The Westminster divines obviously wanted to close the door on any and all kinds of imagined human activities that could be used to claim merit. Any act, whatever that might be, cannot imputed for one’s justification. The faith that justifies has not merit in itself. This is a wonderful blessing. Faith must always look outside itself and never to itself. Too often people look in to see if they have “enough” faith, piety, repentance, sorrow, passion, zeal, etc. No act, even faith (if we trust in it), can justify.

Faith is an Instrument

This last clause explains the function of faith. Faith is not itself a meritorious work but it is only an instrument by which we receive Christ: “but only as it is an instrument by which he receiveth and applieth Christ and his righteousness.” How does faith justify a sinner? Faith is only an instrument — it looks beyond itself to Christ to receive Him. We have already noted that justifying faith is a saving grace (LC #72) — it is produced by the work of the Spirit. When He works that faith in us, we look to Christ by faith and receive Him and all of His benefits. Thomas Watson summarizes it well: “The dignity is not in faith as a grace, but relatively, as it lays hold on Christ’s merits.”[13]

[1] William Pope, A Compendium of Christian Theology (New York: Hunt & Eaton, nd), 2:408.

[2] John Miley, Systematic Theology, 2:319.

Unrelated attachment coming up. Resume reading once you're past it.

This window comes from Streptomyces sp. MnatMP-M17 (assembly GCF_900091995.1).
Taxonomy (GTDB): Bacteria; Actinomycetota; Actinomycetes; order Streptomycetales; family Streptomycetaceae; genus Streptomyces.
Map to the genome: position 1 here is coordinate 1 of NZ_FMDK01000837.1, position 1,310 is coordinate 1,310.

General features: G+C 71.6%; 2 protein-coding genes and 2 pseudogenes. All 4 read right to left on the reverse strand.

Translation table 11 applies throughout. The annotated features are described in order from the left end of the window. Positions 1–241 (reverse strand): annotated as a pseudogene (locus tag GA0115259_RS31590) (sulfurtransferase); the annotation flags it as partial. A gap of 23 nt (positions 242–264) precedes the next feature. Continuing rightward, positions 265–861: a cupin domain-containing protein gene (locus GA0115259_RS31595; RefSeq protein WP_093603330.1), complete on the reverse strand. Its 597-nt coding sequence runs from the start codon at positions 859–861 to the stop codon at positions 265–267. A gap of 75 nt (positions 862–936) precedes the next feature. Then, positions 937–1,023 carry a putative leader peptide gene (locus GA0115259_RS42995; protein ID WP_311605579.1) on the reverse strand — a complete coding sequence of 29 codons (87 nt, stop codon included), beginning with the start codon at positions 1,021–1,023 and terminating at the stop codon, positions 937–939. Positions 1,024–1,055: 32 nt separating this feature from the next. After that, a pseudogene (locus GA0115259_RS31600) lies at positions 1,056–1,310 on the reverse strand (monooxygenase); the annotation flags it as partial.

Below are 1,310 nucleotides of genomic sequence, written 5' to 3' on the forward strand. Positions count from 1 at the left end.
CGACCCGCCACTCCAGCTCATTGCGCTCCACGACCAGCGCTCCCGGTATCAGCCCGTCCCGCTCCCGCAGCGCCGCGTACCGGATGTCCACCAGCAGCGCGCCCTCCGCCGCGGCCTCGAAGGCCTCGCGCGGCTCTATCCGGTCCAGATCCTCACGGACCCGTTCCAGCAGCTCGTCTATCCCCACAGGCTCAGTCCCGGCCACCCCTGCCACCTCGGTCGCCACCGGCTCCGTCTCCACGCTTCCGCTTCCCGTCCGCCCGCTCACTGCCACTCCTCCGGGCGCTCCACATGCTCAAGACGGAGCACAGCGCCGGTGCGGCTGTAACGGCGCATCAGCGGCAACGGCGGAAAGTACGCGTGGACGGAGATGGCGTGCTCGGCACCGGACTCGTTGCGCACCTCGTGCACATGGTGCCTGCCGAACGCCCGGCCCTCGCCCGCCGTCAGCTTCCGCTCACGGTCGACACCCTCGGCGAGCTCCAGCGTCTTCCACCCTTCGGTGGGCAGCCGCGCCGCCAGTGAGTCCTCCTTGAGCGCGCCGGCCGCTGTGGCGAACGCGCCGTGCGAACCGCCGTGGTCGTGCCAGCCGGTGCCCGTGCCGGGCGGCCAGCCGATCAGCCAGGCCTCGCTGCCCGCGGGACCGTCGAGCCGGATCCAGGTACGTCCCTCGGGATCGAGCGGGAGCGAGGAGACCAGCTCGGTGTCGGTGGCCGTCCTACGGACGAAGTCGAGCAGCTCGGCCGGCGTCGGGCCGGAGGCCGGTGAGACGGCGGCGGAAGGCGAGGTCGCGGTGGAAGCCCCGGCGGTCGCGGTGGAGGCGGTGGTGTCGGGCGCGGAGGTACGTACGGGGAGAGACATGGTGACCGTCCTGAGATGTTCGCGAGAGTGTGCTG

[3] Cf. Adam Clarke, Christian Theology (London: Printed for Thomas Tegg & Sons, 1835), 154ff.; Henry C. Sheldon, System of Christian Doctrine (Cincinnati: Jennings & Graham, 1903), 445ff.

[4] Ronald Y. K. Fung, The Epistle to the Galatians (NICNT; Accordance electronic ed. Grand Rapids: Eerdmans, 1988), 229.

[5] Loosely following F. F. Bruce in Gerald L. Borchert, in Galatians, Cornerstone Biblical Commentary, vol. 14 (Carol Stream: Tyndale House Publishers, Inc., 2007), 316, loosely follows or cites F. F. Bruce. Bruce says, “faith is viewed as the root, love as the fruit.”

[6] Cf. F. F. Bruce, Commentary on Galatians, New International Greek Testament Commentary (Grand Rapids: William B. Eerdmans Publications Company, 1982), 233.

[7] Thomas R. Schreiner, Galatians, ZECNT (Grand Rapids: Zondervan, 2010), 317. “Middle” voice indicates that the subject is the one acting and in this instance, it is “working itself” (almost like a reflexive verb).

[8] N. T. Wright, Romans, The New Interpreter’s Bible, vol. 10 (Nashville: Abingdon Press, 2002), 482.

[9] Some mature believers are gifted enough to work through Wright’s writings without being infected by his thinking. He is not a safe guide though at times he can be insightful and helpful. He has fundamentally reshaped Pauline theology and in turn historic theology. I grow more and more impatient with his writings as he pushes his agenda throughout his publications.

[10] Douglas J. Moo, The Epistle to the Romans, NICNT (Grand Rapids: Eerdmans, 1996), 262.

[11] See Moo cited above.

[12] Herman Bavinck, Reformed Dogmatics, 4 vols. (Grand Rapids, MI: Baker Academic, 2008), 4:211.

[13] Thomas Watson, A Body of Divinity (Grand Rapids: Sovereign Grace Publishers, nd),158.